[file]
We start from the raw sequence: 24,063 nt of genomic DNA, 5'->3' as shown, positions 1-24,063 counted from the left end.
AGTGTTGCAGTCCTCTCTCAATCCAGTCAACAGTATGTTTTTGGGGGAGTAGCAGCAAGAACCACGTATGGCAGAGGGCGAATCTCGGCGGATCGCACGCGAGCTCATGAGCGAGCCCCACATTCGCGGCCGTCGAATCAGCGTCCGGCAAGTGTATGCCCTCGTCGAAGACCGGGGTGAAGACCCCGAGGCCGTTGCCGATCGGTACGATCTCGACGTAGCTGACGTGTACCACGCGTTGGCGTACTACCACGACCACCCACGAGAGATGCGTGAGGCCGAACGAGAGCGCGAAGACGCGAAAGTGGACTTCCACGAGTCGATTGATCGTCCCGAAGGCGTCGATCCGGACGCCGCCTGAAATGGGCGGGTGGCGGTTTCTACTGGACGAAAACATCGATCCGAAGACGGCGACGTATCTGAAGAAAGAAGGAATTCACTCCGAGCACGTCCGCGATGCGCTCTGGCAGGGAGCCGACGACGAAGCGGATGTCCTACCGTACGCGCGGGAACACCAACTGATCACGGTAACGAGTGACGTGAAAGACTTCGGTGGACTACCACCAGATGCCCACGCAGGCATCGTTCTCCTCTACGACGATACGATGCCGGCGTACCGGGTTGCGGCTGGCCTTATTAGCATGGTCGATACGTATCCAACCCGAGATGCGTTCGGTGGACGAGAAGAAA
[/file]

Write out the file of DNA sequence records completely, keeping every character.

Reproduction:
We start from the raw sequence: 24,063 nt of genomic DNA, 5'->3' as shown, positions 1-24,063 counted from the left end.
AGTGTTGCAGTCCTCTCTCAATCCAGTCAACAGTATGTTTTTGGGGGAGTAGCAGCAAGAACCACGTATGGCAGAGGGCGAATCTCGGCGGATCGCACGCGAGCTCATGAGCGAGCCCCACATTCGCGGCCGTCGAATCAGCGTCCGGCAAGTGTATGCCCTCGTCGAAGACCGGGGTGAAGACCCCGAGGCCGTTGCCGATCGGTACGATCTCGACGTAGCTGACGTGTACCACGCGTTGGCGTACTACCACGACCACCCACGAGAGATGCGTGAGGCCGAACGAGAGCGCGAAGACGCGAAAGTGGACTTCCACGAGTCGATTGATCGTCCCGAAGGCGTCGATCCGGACGCCGCCTGAAATGGGCGGGTGGCGGTTTCTACTGGACGAAAACATCGATCCGAAGACGGCGACGTATCTGAAGAAAGAAGGAATTCACTCCGAGCACGTCCGCGATGCGCTCTGGCAGGGAGCCGACGACGAAGCGGATGTCCTACCGTACGCGCGGGAACACCAACTGATCACGGTAACGAGTGACGTGAAAGACTTCGGTGGACTACCACCAGATGCCCACGCAGGCATCGTTCTCCTCTACGACGATACGATGCCGGCGTACCGGGTTGCGGCTGGCCTTATTAGCATGGTCGATACGTATCCAACCCGAGATGCGTTCGGTGGACGAGAAGAAA